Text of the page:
A new study showing that 12th graders paid for correct answers on the National Assessment of Educational Progress scored higher than their peers who weren’t given a financial incentive has sparked debate over the question of...financial incentives.
Our Education Week colleague Debra Viadero points out that students don’t have much incentive to score higher on their NAEP assessments, as scores don’t show up on report cards or count for graduation requirements.
The Core Knowledge Blog has an interesting take on the study in light of the NAEP scores flatline:
The study purports to show "credible evidence" that NAEP underestimates the reading abilities of students enrolled in 12th grade. "Responsible officials should take this into account as they plan changes to the NAEP reading framework and expand the scope of the 12th-grade assessment survey," the authors [of the study] conclude.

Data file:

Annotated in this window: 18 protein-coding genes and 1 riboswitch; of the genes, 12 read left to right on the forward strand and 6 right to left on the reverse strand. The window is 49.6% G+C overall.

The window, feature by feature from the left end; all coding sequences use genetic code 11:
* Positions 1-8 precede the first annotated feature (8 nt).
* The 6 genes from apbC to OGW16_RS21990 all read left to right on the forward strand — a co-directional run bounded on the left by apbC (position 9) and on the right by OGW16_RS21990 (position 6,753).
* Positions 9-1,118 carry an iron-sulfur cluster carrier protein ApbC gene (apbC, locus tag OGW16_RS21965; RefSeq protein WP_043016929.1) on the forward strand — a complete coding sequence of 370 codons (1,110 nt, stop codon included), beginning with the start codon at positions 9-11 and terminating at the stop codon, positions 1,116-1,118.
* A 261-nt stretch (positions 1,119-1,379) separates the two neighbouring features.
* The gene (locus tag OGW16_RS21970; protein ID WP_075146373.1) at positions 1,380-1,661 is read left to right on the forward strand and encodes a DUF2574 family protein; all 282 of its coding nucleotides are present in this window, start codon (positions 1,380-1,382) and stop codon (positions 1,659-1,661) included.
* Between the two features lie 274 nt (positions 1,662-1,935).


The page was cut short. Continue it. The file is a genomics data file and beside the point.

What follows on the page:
In other words, things aren't as bad as they seem? To my mind the salient point about 12th grade NAEP is that it has read like a dead man's EKG for 40 years. Unless you're ready to suggest that high school seniors were more motivated to do well in years gone by (and show evidence) then NAEP has consistently underestimated reading abilities that entire time. Under the same testing conditions (no pay) over several decades, there has been zero change in outcome.
Should stagnant NAEP scores be shaken up—if it’s even possible—by giving students monetary incentives?
A version of this news article first appeared in the Teaching Now blog.